WDIGMT begins with the couples re-convening in the Bahamas for their annual(?) marital reaffirmation retreat. Each couple is dealing with some issues and the retreat serves as a reminder of why they are a couple in the first place. All of the couple's issues are pretty straightforward with the exception of Patricia and Gavin because there really is no explanation of exactly what their issue(s) are. It's partially grief from the loss of their son but none of that is ever explicitly stated. Gavin feels unloved and unappreciated, Patricia is hording her feelings and not sharing what is the root of her unhappines and they're coming undone. Terry and Diane's marriage looks good on the outside but like most marriages there's more going on (or not) inside. His wife Diane is uncharacteristically happy to the point that she's glowing like an alien from Cocoon. Their issue lies in exactly why is Diane so happy? Shelia and Troy are together, in love, and struggling financially; not unlike a good number of marriages. Angela and Marcus' issue is clear as day as Angela has no problem shouting out what her concerns are. Marcus is cheating and nobody can tell her different. To spice things up a bit Mike, the "villian" from WDIGM, returns and plays the third (7th) wheel, deep in reflection mode.
There are no standout performances in WDIGMT. Angela's performance was great in the first installment but a little much in the second. We get it, she's loud, obnoxious, and unreasonable. However, she has a vulnerable moment in the film that was the most endearing because it provided a glimpse into why she is the way she is. Kudos to Marcus because he has the patience of Job. The other performaces were pretty straightforward, not good, not bad. Janet cried her eyes out but that was understandable considering the year she's had. This film provided the perfect outlet for her to, as Gavin said, purge. I don't think anyone would begrudge her shedding some extra tears. I do feel I have seen Sheila and Troy's relationship before except it was Bird and Lem in Soul Food. Terry and Diane didn't really do too much. In the first installment they argued about real issues. In this film their previous issues are happily behind them and their current issue is handled rather meekly. The inclusion of their characters at all seemed rather unnecessary for the amount of attention they were given.
My other major critique is the absence of the female voice. Most of the marital problems in this film were caused by the women. With the exception of Gavin blacking out, the men all came across as "victims" of their wives' actions. Even as a man who has been known to call women crazy, I will admit that relationship/marital strife is caused by both parties. In some cases one party is more at fault than the other but in this film it was mostly the women causing the men (in the film and watching?) to ask why they got married.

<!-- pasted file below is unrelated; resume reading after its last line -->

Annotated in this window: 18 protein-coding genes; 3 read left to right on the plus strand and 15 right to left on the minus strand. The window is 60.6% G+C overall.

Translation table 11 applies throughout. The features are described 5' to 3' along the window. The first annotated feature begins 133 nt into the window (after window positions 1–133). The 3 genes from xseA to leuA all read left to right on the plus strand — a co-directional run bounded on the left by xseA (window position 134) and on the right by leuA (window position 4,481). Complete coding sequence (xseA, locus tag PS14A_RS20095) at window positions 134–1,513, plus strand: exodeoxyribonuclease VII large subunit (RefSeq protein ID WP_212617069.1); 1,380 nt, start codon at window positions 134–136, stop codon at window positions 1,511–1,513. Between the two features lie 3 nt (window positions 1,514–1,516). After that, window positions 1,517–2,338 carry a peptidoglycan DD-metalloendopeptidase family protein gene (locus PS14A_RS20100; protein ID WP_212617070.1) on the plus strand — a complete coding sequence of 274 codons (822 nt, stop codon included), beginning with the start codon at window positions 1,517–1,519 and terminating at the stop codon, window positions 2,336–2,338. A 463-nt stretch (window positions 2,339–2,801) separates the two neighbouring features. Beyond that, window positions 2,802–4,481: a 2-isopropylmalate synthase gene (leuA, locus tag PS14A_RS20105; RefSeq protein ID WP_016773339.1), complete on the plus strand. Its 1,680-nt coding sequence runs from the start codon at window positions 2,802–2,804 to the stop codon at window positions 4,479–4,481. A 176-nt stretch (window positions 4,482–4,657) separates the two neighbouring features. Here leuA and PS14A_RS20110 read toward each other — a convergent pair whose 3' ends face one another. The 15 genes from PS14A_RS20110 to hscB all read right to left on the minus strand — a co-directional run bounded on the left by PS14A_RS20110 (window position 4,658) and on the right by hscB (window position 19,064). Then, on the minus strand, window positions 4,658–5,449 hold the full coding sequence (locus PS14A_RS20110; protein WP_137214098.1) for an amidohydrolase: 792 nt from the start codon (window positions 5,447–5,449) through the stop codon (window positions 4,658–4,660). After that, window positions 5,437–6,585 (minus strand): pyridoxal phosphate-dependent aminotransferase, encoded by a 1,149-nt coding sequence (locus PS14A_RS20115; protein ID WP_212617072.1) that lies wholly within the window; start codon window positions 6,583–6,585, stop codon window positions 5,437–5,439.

As a film dealing with some serious issues Why Did I Get Married Too is a good start. There's a lot going on, arguably too much for one movie, and thus no one couple's issues are fleshed out enough, nor resolved convincingly. It's like a math problem that was presented and answered but the movie doesn't really show the work. From tumultuous beginnings happy endings just sort of "happen" after each couple's epiphany in the wake of tragedy. In the end all is right with the marital world. If only it were that simple. Despite its lack of depth WDIGMT does a good job of identifying marital issues that exist beyond just cheating. It has funny moments, melo-dramatic daytime emmy worthy moments, and some inner soul searching moments. I certainly did not leave the film asking myself why did I watch this movie? I trust you won't either.
C+ (grade inflation is a mutha) C-
Plenty of people have problems with Tyler Perry, I am not one of them. I won't go so far as to say that he is producing stellar, awe inspiring cinema, but not every filmmaker does. Just because he's black I don't hold him to a standard above what is afforded to filmakers outside of the Black community. If Adam Sandler can urge (un)funny people not to mess with the Zohan, by all means, TP can get his chuckles and tears in where they fit in. And where they fit is squarely outside of Hollywood. TP bears the burden of being the most prominent black filmmaker but it's a good burden to have. I will also add that Tyler Perry studios definitely needs outside writers. I'm sure there are plenty of burgeoning writers looking for an opportunity. Opportunities that would help diversify TP Studios offerings and make it a vehicle for more black films and not just Perry's black films. Overall though, I don't knock his hustle because unlike other successful black entreprenuers, his hustle isn't detrimental to the community it aims to serve and he is committed to pursuing it with his own dollars.